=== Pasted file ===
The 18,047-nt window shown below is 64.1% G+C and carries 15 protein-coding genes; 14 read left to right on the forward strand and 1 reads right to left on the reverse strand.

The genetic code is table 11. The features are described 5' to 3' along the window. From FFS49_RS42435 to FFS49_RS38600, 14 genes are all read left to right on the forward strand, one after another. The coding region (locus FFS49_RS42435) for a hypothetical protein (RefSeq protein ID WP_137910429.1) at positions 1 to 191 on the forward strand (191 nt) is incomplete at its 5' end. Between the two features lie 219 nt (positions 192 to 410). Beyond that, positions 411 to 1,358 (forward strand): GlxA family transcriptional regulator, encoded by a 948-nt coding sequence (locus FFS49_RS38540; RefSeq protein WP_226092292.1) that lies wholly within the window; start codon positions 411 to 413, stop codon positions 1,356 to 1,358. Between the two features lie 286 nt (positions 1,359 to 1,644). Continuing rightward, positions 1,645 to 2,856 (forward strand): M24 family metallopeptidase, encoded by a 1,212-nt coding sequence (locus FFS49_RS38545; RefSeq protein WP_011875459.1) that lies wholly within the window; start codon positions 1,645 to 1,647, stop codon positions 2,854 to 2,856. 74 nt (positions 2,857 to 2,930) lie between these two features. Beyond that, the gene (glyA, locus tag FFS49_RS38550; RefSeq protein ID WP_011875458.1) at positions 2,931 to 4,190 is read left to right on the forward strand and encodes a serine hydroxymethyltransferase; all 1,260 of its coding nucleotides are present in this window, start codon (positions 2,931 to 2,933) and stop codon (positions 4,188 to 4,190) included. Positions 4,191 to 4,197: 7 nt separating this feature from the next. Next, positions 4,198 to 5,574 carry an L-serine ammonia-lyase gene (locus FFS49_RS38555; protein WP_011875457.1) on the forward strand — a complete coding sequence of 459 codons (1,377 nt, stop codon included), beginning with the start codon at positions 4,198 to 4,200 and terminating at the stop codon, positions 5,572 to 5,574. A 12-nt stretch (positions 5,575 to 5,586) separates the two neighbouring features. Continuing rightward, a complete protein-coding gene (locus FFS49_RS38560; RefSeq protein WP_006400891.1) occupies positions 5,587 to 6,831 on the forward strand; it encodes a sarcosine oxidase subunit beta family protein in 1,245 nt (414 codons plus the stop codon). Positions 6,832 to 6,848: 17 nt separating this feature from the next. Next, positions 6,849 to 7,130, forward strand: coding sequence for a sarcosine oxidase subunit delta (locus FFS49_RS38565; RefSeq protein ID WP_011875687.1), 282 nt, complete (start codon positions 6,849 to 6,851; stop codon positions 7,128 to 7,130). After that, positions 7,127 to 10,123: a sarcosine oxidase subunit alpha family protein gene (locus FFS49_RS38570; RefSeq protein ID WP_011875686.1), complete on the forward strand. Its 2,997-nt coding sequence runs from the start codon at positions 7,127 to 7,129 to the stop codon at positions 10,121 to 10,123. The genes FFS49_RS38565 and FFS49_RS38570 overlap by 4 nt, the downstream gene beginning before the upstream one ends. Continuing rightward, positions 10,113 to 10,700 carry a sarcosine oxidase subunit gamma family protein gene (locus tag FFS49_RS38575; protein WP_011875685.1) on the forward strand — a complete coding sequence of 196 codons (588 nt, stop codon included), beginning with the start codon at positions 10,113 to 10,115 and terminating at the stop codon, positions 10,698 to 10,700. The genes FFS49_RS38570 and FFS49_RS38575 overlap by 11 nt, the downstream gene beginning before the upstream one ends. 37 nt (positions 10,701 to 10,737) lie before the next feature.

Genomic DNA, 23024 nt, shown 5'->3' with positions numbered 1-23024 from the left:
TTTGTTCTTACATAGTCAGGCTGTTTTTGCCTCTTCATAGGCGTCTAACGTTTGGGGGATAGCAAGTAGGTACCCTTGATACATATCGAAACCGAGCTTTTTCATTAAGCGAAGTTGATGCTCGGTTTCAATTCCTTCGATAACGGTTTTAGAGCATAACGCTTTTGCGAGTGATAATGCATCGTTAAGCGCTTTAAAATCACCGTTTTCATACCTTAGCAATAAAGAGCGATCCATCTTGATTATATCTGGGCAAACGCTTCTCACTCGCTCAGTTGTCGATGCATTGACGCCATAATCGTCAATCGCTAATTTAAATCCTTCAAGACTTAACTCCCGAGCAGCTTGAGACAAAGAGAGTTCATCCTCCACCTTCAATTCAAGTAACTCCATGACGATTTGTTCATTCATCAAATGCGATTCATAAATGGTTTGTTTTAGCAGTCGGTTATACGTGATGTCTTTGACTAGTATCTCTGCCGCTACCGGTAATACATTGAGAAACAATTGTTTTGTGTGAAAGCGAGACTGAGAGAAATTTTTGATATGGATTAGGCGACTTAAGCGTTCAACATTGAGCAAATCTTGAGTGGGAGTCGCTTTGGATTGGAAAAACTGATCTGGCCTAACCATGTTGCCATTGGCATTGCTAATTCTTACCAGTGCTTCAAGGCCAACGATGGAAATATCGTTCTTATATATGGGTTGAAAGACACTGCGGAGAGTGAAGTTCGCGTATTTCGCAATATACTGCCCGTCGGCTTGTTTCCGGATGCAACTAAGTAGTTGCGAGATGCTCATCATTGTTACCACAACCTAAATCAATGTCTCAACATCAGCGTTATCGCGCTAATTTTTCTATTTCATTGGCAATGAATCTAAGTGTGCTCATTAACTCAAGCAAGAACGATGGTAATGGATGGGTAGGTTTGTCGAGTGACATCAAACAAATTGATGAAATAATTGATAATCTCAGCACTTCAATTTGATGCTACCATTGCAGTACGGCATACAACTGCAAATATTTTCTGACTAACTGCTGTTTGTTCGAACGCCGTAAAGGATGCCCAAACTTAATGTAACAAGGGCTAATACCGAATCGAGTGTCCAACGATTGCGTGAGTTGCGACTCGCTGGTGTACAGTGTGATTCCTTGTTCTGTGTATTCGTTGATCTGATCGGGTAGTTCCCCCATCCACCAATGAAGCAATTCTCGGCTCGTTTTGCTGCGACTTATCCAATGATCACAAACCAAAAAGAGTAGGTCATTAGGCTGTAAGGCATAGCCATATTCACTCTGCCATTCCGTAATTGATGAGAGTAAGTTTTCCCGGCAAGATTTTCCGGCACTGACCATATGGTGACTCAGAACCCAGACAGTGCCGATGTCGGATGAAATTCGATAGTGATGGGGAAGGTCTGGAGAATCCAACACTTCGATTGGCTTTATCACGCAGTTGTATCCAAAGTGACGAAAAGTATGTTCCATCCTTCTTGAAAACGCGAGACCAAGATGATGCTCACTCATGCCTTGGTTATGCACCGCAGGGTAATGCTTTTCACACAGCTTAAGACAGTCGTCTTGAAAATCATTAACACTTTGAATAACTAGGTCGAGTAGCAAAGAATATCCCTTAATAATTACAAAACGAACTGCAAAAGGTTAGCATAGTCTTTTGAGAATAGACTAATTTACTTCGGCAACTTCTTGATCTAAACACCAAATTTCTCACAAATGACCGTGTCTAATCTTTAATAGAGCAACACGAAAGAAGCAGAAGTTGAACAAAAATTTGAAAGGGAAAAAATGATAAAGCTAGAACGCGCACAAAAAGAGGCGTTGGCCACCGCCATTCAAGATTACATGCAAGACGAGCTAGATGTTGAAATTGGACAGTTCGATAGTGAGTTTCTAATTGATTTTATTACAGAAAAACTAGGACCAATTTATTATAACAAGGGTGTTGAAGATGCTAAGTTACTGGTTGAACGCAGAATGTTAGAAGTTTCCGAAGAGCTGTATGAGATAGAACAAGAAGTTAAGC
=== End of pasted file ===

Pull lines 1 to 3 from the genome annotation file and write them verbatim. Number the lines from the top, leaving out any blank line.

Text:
The 18,047-nt window shown below is 64.1% G+C and carries 15 protein-coding genes; 14 read left to right on the forward strand and 1 reads right to left on the reverse strand.

The genetic code is table 11. The features are described 5' to 3' along the window. From FFS49_RS42435 to FFS49_RS38600, 14 genes are all read left to right on the forward strand, one after another. The coding region (locus FFS49_RS42435) for a hypothetical protein (RefSeq protein ID WP_137910429.1) at positions 1 to 191 on the forward strand (191 nt) is incomplete at its 5' end. Between the two features lie 219 nt (positions 192 to 410). Beyond that, positions 411 to 1,358 (forward strand): GlxA family transcriptional regulator, encoded by a 948-nt coding sequence (locus FFS49_RS38540; RefSeq protein WP_226092292.1) that lies wholly within the window; start codon positions 411 to 413, stop codon positions 1,356 to 1,358. Between the two features lie 286 nt (positions 1,359 to 1,644). Continuing rightward, positions 1,645 to 2,856 (forward strand): M24 family metallopeptidase, encoded by a 1,212-nt coding sequence (locus FFS49_RS38545; RefSeq protein WP_011875459.1) that lies wholly within the window; start codon positions 1,645 to 1,647, stop codon positions 2,854 to 2,856. 74 nt (positions 2,857 to 2,930) lie between these two features. Beyond that, the gene (glyA, locus tag FFS49_RS38550; RefSeq protein ID WP_011875458.1) at positions 2,931 to 4,190 is read left to right on the forward strand and encodes a serine hydroxymethyltransferase; all 1,260 of its coding nucleotides are present in this window, start codon (positions 2,931 to 2,933) and stop codon (positions 4,188 to 4,190) included. Positions 4,191 to 4,197: 7 nt separating this feature from the next. Next, positions 4,198 to 5,574 carry an L-serine ammonia-lyase gene (locus FFS49_RS38555; protein WP_011875457.1) on the forward strand — a complete coding sequence of 459 codons (1,377 nt, stop codon included), beginning with the start codon at positions 4,198 to 4,200 and terminating at the stop codon, positions 5,572 to 5,574. A 12-nt stretch (positions 5,575 to 5,586) separates the two neighbouring features. Continuing rightward, a complete protein-coding gene (locus FFS49_RS38560; RefSeq protein WP_006400891.1) occupies positions 5,587 to 6,831 on the forward strand; it encodes a sarcosine oxidase subunit beta family protein in 1,245 nt (414 codons plus the stop codon). Positions 6,832 to 6,848: 17 nt separating this feature from the next. Next, positions 6,849 to 7,130, forward strand: coding sequence for a sarcosine oxidase subunit delta (locus FFS49_RS38565; RefSeq protein ID WP_011875687.1), 282 nt, complete (start codon positions 6,849 to 6,851; stop codon positions 7,128 to 7,130). After that, positions 7,127 to 10,123: a sarcosine oxidase subunit alpha family protein gene (locus FFS49_RS38570; RefSeq protein ID WP_011875686.1), complete on the forward strand. Its 2,997-nt coding sequence runs from the start codon at positions 7,127 to 7,129 to the stop codon at positions 10,121 to 10,123. The genes FFS49_RS38565 and FFS49_RS38570 overlap by 4 nt, the downstream gene beginning before the upstream one ends. Continuing rightward, positions 10,113 to 10,700 carry a sarcosine oxidase subunit gamma family protein gene (locus tag FFS49_RS38575; protein WP_011875685.1) on the forward strand — a complete coding sequence of 196 codons (588 nt, stop codon included), beginning with the start codon at positions 10,113 to 10,115 and terminating at the stop codon, positions 10,698 to 10,700. The genes FFS49_RS38570 and FFS49_RS38575 overlap by 11 nt, the downstream gene beginning before the upstream one ends. 37 nt (positions 10,701 to 10,737) lie before the next feature.

Genomic DNA, 23024 nt, shown 5'->3' with positions numbered 1-23024 from the left: